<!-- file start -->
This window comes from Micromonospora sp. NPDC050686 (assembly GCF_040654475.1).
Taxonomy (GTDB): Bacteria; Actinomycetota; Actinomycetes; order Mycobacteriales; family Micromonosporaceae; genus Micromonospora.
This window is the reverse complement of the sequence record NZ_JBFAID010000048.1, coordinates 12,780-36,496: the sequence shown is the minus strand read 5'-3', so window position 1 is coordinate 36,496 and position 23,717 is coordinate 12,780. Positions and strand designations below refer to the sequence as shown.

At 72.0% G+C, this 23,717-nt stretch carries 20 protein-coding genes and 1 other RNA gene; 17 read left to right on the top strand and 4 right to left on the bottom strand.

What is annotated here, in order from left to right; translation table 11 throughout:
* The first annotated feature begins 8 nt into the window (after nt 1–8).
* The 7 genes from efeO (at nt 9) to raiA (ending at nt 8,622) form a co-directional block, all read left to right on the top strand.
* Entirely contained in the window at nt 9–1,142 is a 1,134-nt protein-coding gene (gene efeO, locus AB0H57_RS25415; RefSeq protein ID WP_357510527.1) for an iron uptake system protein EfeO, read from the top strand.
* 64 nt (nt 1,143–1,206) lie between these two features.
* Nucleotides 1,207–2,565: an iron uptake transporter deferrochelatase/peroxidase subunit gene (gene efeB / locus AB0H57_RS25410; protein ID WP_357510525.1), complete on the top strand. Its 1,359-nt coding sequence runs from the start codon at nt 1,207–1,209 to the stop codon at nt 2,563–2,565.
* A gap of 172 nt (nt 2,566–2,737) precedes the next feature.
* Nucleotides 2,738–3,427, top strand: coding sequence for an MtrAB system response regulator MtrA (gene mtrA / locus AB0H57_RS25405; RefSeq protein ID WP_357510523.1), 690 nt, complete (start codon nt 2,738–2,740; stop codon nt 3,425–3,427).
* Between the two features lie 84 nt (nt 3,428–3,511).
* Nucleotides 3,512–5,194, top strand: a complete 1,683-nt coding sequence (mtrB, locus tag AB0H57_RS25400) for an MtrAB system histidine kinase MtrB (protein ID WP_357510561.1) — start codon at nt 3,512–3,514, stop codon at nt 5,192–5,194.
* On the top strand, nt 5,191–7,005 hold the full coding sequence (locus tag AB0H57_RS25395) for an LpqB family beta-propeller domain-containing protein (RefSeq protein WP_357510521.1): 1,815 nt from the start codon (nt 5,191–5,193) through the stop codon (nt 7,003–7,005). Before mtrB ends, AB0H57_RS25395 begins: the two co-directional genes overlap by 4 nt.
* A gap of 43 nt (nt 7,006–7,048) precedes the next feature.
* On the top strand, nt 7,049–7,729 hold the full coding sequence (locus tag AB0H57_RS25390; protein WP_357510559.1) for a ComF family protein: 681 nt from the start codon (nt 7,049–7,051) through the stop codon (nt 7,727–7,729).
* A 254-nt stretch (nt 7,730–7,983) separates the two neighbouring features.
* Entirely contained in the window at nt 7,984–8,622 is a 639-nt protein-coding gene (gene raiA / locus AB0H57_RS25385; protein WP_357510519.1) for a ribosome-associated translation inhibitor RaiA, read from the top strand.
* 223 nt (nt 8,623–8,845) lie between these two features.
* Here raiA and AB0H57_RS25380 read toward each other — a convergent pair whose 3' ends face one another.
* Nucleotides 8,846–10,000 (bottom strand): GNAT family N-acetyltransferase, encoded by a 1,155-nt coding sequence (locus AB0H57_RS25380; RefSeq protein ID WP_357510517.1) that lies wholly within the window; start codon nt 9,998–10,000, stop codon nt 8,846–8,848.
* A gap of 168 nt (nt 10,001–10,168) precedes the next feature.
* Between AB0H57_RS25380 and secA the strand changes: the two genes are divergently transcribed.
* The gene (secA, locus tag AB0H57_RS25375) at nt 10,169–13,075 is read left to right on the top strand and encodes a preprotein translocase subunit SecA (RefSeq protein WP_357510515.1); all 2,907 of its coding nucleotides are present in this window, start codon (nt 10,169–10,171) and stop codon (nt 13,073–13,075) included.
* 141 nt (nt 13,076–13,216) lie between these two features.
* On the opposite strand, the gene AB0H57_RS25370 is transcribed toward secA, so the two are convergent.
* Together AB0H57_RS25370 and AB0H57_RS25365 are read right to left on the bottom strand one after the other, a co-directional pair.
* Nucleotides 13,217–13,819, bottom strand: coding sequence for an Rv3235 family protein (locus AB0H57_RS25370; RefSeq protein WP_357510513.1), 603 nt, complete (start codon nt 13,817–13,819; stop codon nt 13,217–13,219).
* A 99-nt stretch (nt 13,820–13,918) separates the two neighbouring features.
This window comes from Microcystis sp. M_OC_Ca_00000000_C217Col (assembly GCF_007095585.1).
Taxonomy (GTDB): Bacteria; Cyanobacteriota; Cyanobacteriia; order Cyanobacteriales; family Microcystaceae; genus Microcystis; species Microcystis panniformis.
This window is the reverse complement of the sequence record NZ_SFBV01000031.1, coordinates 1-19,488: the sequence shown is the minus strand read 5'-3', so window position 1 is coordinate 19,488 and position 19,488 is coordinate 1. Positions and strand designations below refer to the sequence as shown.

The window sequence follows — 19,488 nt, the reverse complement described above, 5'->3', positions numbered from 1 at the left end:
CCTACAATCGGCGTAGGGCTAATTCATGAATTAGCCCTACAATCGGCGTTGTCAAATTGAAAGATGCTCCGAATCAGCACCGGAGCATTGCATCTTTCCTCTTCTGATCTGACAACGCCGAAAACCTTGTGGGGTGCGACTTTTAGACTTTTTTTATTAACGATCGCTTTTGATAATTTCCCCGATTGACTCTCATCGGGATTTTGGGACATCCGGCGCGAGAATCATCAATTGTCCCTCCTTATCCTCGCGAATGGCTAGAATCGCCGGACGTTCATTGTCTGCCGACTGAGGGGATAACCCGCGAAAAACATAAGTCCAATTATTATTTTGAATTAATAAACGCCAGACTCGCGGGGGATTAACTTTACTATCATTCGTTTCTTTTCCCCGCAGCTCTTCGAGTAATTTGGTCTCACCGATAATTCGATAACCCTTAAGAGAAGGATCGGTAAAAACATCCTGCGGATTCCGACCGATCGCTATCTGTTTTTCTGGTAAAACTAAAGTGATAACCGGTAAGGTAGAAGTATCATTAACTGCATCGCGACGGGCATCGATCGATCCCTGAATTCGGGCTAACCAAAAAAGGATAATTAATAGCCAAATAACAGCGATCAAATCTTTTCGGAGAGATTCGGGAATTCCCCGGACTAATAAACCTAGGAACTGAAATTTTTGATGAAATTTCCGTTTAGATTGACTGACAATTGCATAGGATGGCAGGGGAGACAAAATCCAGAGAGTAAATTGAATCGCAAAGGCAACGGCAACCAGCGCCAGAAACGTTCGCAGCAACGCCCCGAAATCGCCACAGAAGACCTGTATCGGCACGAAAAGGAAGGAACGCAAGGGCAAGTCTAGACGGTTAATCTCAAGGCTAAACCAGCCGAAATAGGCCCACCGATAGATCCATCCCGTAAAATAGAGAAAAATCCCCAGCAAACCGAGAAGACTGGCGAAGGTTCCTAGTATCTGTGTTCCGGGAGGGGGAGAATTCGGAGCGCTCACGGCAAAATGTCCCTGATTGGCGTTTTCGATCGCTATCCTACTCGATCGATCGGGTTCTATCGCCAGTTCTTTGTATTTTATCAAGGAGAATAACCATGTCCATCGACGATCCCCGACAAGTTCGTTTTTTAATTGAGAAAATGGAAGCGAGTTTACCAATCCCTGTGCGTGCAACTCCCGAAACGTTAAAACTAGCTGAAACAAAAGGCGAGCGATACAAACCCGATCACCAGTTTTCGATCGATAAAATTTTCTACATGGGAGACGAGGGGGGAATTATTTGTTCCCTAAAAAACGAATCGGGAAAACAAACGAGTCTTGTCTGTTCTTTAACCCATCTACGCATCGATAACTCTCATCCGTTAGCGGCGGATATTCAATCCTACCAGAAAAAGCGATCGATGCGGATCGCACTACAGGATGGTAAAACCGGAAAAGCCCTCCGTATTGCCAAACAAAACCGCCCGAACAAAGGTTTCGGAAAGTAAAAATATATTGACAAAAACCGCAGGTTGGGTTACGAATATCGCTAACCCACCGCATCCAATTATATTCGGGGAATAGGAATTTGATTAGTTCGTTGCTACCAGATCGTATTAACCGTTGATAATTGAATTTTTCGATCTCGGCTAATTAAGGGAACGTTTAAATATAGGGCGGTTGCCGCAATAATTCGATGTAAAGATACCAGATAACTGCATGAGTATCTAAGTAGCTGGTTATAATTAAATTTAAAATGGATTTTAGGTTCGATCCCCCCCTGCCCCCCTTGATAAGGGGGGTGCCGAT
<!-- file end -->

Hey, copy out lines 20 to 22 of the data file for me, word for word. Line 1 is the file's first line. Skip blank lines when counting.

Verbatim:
* 223 nt (nt 8,623–8,845) lie between these two features.
* Here raiA and AB0H57_RS25380 read toward each other — a convergent pair whose 3' ends face one another.
* Nucleotides 8,846–10,000 (bottom strand): GNAT family N-acetyltransferase, encoded by a 1,155-nt coding sequence (locus AB0H57_RS25380; RefSeq protein ID WP_357510517.1) that lies wholly within the window; start codon nt 9,998–10,000, stop codon nt 8,846–8,848.